Author: Ian Allen | Date: 24 May 2020 | Permalink

News you may have missed #898

Félicien KabugaMajor suspect in Rwanda genocide arrested in France using fake identity. Félicien Kabuga (pictured), one of the most wanted suspects of the Rwandan genocide, was arrested last week in a dawn raid in Asnières-sur-Seine, near Paris, where he had been living under a false identity. The International Criminal Tribunal for Rwanda accuses him of having been the main financier of the ethnic Hutu extremists who slaughtered 800,000 people in 1994. The United States had offered a $5 million reward for information leading to his arrest.
US and Afghan officials disagree over whether Taliban or ISIS was behind hospital massacre. Afghan officials on Friday blamed the Taliban for a bloody attack on a maternity hospital in the capital, Kabul, this week, rejecting a US assertion that it was carried out by ISIS militants. The Taliban, who struck a deal with the United States in February clearing the way for the withdrawal of U.S. troops and the end of America’s longest war, denied responsibility.
Thousands defer plans to leave the US military during coronavirus crisis. Across the US military, uncertainty about future jobs or college opportunities is driving more service members to re-enlist or at least postpone their scheduled departures. As unemployment, layoffs and a historic economic downturn grip the nation, the military —with its job security, steady paycheck and benefits— is looking much more appealing. The influx of people re-enlisting will offset any shortfalls in recruiting, which has been hampered by the outbreak. And that will help the services meet their total required troop levels for the end of the year.

Author: Ian Allen | Date: 23 May 2020 | Permalink

News you may have missed #897

Coronavirus not slowing Russian, Chinese space activities, US general says. Lt. Gen. David Thompson (pictured), the US Space Force vice commander, said this week that Russia and China continue to launch military rockets and test space weapons amid the coronavirus pandemic. Russia tested a satellite-killing missile last month, drawing scorn from US military leaders. Meanwhile in April, a Chinese rocket carrying an Indonesian satellite failed to reach orbit, according to sources.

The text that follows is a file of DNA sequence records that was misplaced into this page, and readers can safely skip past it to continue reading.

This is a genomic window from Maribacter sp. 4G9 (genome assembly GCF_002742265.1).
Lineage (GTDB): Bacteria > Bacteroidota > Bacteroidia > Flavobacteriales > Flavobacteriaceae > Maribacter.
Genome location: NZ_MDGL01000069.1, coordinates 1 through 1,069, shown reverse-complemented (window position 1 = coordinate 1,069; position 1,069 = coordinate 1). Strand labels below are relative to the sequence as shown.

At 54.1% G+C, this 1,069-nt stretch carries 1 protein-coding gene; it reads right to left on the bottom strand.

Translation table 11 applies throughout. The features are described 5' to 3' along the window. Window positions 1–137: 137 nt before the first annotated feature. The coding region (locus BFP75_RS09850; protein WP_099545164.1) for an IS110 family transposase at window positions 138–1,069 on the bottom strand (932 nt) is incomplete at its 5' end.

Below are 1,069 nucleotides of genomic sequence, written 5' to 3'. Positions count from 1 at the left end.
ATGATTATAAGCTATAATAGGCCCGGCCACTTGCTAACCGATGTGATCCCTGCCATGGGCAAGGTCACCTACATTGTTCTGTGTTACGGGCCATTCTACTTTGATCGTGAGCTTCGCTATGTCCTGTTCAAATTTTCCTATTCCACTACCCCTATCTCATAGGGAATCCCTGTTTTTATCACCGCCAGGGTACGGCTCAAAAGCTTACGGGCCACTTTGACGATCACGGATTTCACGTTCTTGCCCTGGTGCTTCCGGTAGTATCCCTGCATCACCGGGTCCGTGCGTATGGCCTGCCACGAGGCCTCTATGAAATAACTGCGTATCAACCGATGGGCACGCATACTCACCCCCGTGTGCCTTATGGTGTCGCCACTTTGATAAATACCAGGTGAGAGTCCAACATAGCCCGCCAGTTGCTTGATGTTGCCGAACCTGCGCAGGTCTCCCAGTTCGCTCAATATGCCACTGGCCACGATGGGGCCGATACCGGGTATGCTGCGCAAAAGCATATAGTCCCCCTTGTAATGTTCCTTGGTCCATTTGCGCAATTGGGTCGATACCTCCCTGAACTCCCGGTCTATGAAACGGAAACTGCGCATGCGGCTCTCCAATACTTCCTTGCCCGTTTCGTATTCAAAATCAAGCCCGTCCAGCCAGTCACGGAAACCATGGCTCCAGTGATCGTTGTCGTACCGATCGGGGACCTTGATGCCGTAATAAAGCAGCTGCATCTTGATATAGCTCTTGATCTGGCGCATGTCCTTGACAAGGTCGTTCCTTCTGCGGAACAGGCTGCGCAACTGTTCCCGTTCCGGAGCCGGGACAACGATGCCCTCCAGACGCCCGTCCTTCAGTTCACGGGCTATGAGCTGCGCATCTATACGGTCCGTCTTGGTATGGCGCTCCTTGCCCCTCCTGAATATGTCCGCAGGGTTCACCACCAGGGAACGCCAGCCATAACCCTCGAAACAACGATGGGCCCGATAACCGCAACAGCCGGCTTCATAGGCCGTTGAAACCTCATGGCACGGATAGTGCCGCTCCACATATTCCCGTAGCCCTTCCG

US security clearances become more lucrative amid pandemic. Security clearances will almost certainly become an even more valuable credential as the US economy transforms amid the COVID-19 pandemic. While well over 30 million Americans have filed initial unemployment claims since mid-March, those employed in jobs that require a security clearance remain largely insulated from the economic volatility caused by the pandemic. The ever-increasing desirability of a security clearance has raised the stakes for those looking to gain or maintain a clearance in these economically uncertain times.
Michigan cancels legislative session to avoid armed protests. Michigan closed down its capitol in Lansing on Thursday and canceled its legislative session rather than face the possibility of an armed protest and death threats against Democratic Governor Gretchen Whitmer. The gathering, meant to advocate opening the state for business despite the coronavirus pandemic, followed one April 30 that resulted in pictures of protesters clad in military-style gear and carrying long guns crowding the statehouse. They confronted police and taunted lawmakers. The debate grew more tense in recent days as some lawmakers read about threats to the governor’s life on social media, which were published in the Detroit Metro Times.